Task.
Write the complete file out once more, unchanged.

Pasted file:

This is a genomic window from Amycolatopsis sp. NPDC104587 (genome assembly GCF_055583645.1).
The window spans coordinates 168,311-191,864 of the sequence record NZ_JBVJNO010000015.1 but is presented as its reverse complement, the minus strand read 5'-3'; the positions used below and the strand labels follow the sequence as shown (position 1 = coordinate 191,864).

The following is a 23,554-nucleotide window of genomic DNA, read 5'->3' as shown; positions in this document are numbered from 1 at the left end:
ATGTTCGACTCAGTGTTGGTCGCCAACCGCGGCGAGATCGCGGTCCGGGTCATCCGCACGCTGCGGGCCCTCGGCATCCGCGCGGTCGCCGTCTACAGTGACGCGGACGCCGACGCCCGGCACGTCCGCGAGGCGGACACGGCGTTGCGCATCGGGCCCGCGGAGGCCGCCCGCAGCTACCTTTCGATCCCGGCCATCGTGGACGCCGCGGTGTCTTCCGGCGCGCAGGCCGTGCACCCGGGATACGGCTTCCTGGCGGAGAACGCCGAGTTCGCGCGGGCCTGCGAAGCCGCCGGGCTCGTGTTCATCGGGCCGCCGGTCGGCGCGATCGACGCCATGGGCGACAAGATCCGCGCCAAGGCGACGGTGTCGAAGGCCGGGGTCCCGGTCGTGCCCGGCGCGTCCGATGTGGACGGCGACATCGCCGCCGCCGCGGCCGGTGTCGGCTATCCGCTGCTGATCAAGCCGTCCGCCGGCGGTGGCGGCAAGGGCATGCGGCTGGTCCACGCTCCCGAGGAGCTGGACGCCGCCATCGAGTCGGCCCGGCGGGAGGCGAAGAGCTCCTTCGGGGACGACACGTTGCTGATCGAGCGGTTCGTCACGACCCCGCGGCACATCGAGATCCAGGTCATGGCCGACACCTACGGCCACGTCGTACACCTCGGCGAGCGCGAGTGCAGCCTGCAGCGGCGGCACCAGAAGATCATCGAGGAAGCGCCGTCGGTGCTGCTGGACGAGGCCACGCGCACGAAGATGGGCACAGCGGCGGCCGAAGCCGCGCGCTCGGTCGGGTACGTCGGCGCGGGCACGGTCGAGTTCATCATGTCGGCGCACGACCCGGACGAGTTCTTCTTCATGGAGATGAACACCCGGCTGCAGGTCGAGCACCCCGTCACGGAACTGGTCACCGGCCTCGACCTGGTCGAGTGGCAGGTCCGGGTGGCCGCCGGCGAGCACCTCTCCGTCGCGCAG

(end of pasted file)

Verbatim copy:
This is a genomic window from Amycolatopsis sp. NPDC104587 (genome assembly GCF_055583645.1).
The window spans coordinates 168,311-191,864 of the sequence record NZ_JBVJNO010000015.1 but is presented as its reverse complement, the minus strand read 5'-3'; the positions used below and the strand labels follow the sequence as shown (position 1 = coordinate 191,864).

The following is a 23,554-nucleotide window of genomic DNA, read 5'->3' as shown; positions in this document are numbered from 1 at the left end:
ATGTTCGACTCAGTGTTGGTCGCCAACCGCGGCGAGATCGCGGTCCGGGTCATCCGCACGCTGCGGGCCCTCGGCATCCGCGCGGTCGCCGTCTACAGTGACGCGGACGCCGACGCCCGGCACGTCCGCGAGGCGGACACGGCGTTGCGCATCGGGCCCGCGGAGGCCGCCCGCAGCTACCTTTCGATCCCGGCCATCGTGGACGCCGCGGTGTCTTCCGGCGCGCAGGCCGTGCACCCGGGATACGGCTTCCTGGCGGAGAACGCCGAGTTCGCGCGGGCCTGCGAAGCCGCCGGGCTCGTGTTCATCGGGCCGCCGGTCGGCGCGATCGACGCCATGGGCGACAAGATCCGCGCCAAGGCGACGGTGTCGAAGGCCGGGGTCCCGGTCGTGCCCGGCGCGTCCGATGTGGACGGCGACATCGCCGCCGCCGCGGCCGGTGTCGGCTATCCGCTGCTGATCAAGCCGTCCGCCGGCGGTGGCGGCAAGGGCATGCGGCTGGTCCACGCTCCCGAGGAGCTGGACGCCGCCATCGAGTCGGCCCGGCGGGAGGCGAAGAGCTCCTTCGGGGACGACACGTTGCTGATCGAGCGGTTCGTCACGACCCCGCGGCACATCGAGATCCAGGTCATGGCCGACACCTACGGCCACGTCGTACACCTCGGCGAGCGCGAGTGCAGCCTGCAGCGGCGGCACCAGAAGATCATCGAGGAAGCGCCGTCGGTGCTGCTGGACGAGGCCACGCGCACGAAGATGGGCACAGCGGCGGCCGAAGCCGCGCGCTCGGTCGGGTACGTCGGCGCGGGCACGGTCGAGTTCATCATGTCGGCGCACGACCCGGACGAGTTCTTCTTCATGGAGATGAACACCCGGCTGCAGGTCGAGCACCCCGTCACGGAACTGGTCACCGGCCTCGACCTGGTCGAGTGGCAGGTCCGGGTGGCCGCCGGCGAGCACCTCTCCGTCGCGCAG